So I can tell you what I didn't pick. I ruled out almost immediately Corian Rain Cloud as although I loved the look I didn't like the way it felt to the touch. I felt as though it was too soft for a kitchen countertop. Next on the list - although I liked the feeling of the Cambria Torquay (it's a quartz), I felt had too much veining for our small kitchen. The pattern felt too bold for me. I always kept going back to Caesarstone in Misty Carrara (Style # 4141) and after seeing it used in a larger project (vs. just the small sample) I was sold. And I'm SO in love with it. It's perfect.
There are a lot of things to consider when doing a countertop. Instead of breaking it into a lot of different posts I wanted to keep it all as one so this is a REALLY lenghy post with more pictures and details on the whole process of the countertop ordering. If you're in the market for a counter you may find this post helpful. For everyone else, I just thought you'd enjoy this photo above showing the counter! Yay! Love it.
So stepping back to the countertop material - I am so glad we went with quartz - it's low maintenance, and requires no sealing like a marble does. I didn't want to be worried about staining a new counter and the number of times I've come down to the new kitchen to see drops of coffee that Aubrey didn't notice while running out to work - make me so thankful that I didn't go with something that stained easily. The Misty Carrara has subtle grey veining that gives it a nice softness.
As I mentioned here that I liked the zero overhang look - With our small galley kitchen I was concerned about too much overhang eating into our precious walking space. I was really appreciative of all of the helpful comments that readers left as it made me realize that 0 overhang was REALLY impractical. So we opted for a small overhang. We relied on our countertop fabricator (more on them below) to offer guidance, which I was most appreciative of too.
2. EDGE PROFILE
This was a no brainer for us - we went with the classic straight edge look which is classic and maintains a clean line in our small galley kitchen. (It's pretty much the standard option.) You can choose your width of the edge. There is 1" which I felt was too thin for our kitchen so bumped up our edge to 1.5" edge which requires a seam.
|Source unknown, I had saved this image to remind myself what I *didn't* like.|
|Our countertop, with a mitre edge (you don't see a seam)|
Because we are working as our own contractors and never having done a kitchen before, I found the countertop process a wee bit stressful . You have a lot of players involved from start to finish. You have companies that supply the counter material (like here) but they don't tell you the cost of a slab when you're in the shop. What they tell you is a price range like $ or $$$$. (But no actual dollar figure) To find out a cost you have to get your fabricator to price out the job, based on the slab you picked. It was really confusing as someone who isn't a designer, or contractor - just a normal folk like us trying to figure out who does what and where to go. (PS., Fabricators are the installers. They measure and install your chosen countertop material.)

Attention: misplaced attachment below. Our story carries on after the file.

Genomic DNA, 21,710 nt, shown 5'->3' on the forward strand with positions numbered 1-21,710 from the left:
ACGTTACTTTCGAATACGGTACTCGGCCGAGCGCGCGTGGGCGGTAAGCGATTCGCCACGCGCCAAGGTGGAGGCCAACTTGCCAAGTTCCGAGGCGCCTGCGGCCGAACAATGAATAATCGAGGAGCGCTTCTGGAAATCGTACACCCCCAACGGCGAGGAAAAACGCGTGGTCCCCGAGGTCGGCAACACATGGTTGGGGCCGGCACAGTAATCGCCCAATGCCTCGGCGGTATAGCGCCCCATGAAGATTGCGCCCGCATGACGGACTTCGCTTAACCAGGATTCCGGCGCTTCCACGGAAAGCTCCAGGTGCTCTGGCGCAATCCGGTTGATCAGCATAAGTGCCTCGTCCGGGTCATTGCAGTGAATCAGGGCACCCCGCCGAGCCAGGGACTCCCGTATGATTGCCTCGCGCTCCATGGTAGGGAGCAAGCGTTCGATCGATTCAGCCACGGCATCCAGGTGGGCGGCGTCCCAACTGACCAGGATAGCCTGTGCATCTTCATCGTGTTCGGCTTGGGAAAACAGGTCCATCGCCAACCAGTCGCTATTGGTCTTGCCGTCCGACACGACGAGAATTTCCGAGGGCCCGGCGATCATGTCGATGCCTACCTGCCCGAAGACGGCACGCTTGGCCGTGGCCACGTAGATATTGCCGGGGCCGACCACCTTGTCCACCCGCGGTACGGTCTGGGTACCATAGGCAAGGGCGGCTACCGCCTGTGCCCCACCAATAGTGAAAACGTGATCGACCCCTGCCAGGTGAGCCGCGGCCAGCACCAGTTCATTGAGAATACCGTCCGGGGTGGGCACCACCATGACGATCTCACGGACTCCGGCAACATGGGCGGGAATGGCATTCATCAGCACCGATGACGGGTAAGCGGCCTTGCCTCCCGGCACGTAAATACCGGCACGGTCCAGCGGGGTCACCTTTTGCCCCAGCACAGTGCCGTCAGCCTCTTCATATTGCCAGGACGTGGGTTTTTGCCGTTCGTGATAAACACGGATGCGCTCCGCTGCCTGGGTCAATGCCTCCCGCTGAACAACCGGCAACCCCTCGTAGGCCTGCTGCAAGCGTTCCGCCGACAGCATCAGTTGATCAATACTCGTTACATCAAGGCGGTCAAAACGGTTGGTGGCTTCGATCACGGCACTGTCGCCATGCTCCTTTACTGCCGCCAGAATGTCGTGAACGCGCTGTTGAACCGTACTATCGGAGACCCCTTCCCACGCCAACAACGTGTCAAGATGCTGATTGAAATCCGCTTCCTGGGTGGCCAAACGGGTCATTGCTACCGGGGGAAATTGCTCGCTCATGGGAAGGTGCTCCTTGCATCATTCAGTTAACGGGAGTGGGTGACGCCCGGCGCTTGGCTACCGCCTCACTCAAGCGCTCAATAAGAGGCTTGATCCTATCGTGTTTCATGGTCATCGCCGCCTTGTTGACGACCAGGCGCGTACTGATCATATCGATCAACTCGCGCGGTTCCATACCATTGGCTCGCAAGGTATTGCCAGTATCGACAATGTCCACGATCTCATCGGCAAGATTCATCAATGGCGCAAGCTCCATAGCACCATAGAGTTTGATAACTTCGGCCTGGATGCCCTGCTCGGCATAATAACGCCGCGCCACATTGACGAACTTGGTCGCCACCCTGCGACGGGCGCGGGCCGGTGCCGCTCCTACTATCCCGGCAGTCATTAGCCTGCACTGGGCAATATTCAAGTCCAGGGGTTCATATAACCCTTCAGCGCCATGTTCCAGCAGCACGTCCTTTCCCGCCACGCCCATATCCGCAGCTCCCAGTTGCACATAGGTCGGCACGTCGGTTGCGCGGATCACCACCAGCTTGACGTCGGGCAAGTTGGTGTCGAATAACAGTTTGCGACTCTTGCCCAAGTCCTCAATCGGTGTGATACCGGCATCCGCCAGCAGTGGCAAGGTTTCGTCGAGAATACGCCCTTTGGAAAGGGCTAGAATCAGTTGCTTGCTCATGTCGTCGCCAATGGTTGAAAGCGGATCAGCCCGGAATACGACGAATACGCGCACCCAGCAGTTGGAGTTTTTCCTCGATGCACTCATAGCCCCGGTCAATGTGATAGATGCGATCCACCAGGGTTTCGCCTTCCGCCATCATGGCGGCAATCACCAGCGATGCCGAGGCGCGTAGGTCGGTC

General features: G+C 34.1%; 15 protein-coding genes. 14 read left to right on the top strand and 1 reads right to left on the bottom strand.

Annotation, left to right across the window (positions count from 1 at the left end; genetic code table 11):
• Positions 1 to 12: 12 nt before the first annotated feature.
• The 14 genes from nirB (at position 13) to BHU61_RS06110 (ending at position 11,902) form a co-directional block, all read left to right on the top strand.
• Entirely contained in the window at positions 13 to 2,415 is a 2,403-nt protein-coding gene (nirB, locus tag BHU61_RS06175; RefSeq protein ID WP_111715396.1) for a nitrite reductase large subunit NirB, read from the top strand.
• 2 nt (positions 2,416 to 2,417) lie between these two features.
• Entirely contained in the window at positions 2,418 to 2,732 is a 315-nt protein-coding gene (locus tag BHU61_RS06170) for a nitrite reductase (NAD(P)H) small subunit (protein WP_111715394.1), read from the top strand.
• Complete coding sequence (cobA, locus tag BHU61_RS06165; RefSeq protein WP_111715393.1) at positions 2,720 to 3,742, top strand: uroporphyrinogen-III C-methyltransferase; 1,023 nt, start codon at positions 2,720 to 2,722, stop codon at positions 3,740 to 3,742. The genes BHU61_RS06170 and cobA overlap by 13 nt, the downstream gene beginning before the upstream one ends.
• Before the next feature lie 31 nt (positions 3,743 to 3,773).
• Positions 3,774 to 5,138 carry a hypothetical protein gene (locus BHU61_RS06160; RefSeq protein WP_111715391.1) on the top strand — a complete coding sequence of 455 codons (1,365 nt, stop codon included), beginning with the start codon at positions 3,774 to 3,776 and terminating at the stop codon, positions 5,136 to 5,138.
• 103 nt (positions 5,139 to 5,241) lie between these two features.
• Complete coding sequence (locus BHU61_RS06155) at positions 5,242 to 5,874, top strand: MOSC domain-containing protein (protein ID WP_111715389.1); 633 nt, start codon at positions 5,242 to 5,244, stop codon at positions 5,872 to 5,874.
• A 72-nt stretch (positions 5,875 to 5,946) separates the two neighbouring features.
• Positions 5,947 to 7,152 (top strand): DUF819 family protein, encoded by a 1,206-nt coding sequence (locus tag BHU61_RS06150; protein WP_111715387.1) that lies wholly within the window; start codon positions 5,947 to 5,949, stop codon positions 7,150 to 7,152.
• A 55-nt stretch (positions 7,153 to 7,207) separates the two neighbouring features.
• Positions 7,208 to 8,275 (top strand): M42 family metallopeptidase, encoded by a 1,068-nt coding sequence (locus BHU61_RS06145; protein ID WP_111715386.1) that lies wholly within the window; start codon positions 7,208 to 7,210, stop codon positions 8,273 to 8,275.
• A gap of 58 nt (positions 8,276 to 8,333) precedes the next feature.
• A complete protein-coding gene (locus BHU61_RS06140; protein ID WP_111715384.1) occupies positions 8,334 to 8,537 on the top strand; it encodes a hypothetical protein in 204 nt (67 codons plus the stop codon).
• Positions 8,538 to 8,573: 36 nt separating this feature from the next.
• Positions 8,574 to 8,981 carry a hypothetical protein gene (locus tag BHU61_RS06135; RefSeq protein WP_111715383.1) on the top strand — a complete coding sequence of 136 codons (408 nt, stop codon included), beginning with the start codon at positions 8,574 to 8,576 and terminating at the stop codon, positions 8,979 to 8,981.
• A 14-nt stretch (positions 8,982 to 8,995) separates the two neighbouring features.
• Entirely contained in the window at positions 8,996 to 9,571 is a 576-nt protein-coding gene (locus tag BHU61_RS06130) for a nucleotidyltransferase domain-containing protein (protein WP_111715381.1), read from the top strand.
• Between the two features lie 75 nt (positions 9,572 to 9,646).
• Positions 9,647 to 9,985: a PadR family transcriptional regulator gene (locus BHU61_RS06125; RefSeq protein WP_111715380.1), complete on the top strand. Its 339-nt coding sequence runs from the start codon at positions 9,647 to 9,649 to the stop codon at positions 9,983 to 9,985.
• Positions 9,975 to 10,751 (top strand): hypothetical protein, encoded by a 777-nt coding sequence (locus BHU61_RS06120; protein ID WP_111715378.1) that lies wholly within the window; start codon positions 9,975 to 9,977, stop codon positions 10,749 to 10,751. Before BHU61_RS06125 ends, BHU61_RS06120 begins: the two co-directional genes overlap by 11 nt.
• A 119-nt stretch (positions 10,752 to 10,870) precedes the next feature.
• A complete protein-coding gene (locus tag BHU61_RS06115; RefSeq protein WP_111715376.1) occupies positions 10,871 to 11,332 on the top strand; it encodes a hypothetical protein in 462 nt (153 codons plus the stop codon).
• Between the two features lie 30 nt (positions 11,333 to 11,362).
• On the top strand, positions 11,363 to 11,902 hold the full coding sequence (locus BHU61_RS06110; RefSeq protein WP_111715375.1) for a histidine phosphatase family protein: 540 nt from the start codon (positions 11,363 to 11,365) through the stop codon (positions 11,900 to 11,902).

Then I discovered that some fabricators offer a one stop service - they offer slabs AND installation. This was my preference as it eliminated communication with different shops, and made it so much easier. Caesarstone doesn't vary like a natural stone does, so I didn't go see a slab in person prior to ordering. I had seen enough samples to know I liked it.
WHO WE HIRED
We got a lot of rquotes from fabricators and ended up hiring MG Stonecraft. They were recommended to me by Debra, who was referred to them by a friend of hers. They not only were fabricators but they also supplied Caesarstone.
[Steps for ordering:]
1. Quote: I sent the company our the kitchen drawings so that they could give us a quote for the counter. A quote was e-mailed back to me a few days later and in comparison their quote was the best out of 3 others I received. (I highly recommend price comparisons when you can).
2. Measuring: When our cabinets were installed we called them up to have them in to come measure. Since counters take up to 2 weeks to create, I wanted to get them in really quickly. They came and measured and offered great input.
3. Surprise! Updated Quote: The day after they came we received a updated quote, which came back a few hundred dollars more. (I'm still not sure why) but because they were still the best priced overall, and I was really happy with the person who came to measure I didn't even argue it and we went ahead.
4. Installation: I wasn't around for installation but Aubrey was here and really liked the guys. They installed our sink (not all fabricators install undermount sinks, so be sure to ask)
I was REALLY happy with the guys that came to do the work so I'd 100% recommend this company if you're looking for someone to do your counters.
There you have it. We love, love our counters. Hopefully this information helps!